“My painting carries with it the message of pain.” Frida Kahlo
Arguably one of the most famous examples of a creative chronic pain sufferer, Frida Kahlo was involved in a horrific bus accident when she was in her late teens and spent the rest of her life in tremendous pain. In spite of this, she managed to become one of the most prolific and highly-regarded artists of her time, often painting flat on her back in bed after one of her many surgeries.
Kahlo’s story is one example of what Elizabeth Gilbert is talking about in her latest book Big Magic: Creative Living Beyond Fear. Less a how-to manual for motivating creativity and more an encouraging shove towards finding, embracing, and cultivating your own creative impulse, Big Magic addresses the larger themes of what living a creative life takes: courage, enchantment, permission, persistence, trust, and divinity. These themes seem to pair exceptionally well with the everyday challenges of living with chronic pain.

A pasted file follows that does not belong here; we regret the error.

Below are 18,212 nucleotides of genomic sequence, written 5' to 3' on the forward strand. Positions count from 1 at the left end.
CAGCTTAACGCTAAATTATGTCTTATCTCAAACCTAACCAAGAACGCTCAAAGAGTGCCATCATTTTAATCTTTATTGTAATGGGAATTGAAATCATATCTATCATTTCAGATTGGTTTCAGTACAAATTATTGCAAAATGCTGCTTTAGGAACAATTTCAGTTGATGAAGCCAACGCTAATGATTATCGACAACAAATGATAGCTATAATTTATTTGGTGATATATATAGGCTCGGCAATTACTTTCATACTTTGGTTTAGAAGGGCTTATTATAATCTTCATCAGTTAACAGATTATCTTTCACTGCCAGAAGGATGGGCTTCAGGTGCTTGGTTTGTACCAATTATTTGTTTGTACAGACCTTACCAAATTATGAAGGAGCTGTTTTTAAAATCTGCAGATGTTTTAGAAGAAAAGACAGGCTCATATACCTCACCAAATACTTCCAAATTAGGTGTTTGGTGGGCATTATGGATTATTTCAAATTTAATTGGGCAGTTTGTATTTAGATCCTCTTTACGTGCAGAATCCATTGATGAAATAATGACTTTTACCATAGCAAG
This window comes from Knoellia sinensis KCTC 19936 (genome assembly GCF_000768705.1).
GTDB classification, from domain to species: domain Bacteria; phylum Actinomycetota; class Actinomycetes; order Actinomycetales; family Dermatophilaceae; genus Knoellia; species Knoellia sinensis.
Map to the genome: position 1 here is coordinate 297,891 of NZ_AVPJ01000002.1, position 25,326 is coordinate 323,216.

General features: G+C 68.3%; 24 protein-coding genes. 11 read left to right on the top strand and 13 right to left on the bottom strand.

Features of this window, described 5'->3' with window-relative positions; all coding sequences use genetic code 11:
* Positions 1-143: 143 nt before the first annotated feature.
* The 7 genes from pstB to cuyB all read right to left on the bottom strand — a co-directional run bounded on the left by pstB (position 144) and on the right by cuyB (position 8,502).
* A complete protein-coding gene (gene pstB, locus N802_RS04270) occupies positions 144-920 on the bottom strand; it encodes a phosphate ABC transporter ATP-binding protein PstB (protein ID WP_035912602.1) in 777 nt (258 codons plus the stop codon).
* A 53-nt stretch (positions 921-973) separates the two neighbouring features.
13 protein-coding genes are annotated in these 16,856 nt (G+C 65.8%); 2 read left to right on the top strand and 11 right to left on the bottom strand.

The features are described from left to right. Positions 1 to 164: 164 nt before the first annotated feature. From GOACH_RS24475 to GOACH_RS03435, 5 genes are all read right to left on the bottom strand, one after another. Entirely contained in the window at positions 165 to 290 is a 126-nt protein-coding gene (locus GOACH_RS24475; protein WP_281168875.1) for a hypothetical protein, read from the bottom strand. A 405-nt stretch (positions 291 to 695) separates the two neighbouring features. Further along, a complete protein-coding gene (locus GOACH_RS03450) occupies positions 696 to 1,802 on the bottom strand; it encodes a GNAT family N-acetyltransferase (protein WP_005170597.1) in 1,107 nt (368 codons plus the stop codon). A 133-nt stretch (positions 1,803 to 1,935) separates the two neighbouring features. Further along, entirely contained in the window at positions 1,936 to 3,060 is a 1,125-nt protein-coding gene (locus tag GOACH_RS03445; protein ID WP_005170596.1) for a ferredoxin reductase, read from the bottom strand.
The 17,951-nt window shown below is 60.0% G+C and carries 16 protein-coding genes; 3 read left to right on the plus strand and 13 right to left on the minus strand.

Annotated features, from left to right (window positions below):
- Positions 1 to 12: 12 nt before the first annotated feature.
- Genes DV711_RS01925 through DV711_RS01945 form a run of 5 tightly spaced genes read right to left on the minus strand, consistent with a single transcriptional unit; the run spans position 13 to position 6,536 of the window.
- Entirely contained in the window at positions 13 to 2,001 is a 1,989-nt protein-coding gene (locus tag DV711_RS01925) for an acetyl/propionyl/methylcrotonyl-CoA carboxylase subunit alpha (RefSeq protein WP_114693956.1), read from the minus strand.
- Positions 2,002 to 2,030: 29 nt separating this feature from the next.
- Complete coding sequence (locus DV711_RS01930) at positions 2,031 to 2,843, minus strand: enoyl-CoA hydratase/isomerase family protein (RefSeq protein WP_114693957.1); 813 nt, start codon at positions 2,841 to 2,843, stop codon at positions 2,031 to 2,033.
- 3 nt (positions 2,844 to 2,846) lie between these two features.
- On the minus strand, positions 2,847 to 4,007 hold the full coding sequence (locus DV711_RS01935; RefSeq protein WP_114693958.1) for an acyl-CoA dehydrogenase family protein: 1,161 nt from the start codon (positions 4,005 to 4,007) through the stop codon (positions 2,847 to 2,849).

Courage: Do you have the courage to bring forth the treasures that are hidden within you?
Gilbert believes – truly, madly, deeply believes – that everyone walking the planet has some creative treasure that is hidden or lying dormant within them. As with most things for the chronic pain patient, this creative treasure can be deeply buried underneath layers of pain, therapy, and medications. Gilbert uses her own story and the story of her friends to demonstrate that the first step towards the big magic of living a creative life is to find the courage to uncover that creative impulse, regardless of the obstacles, doing it only because it must be done.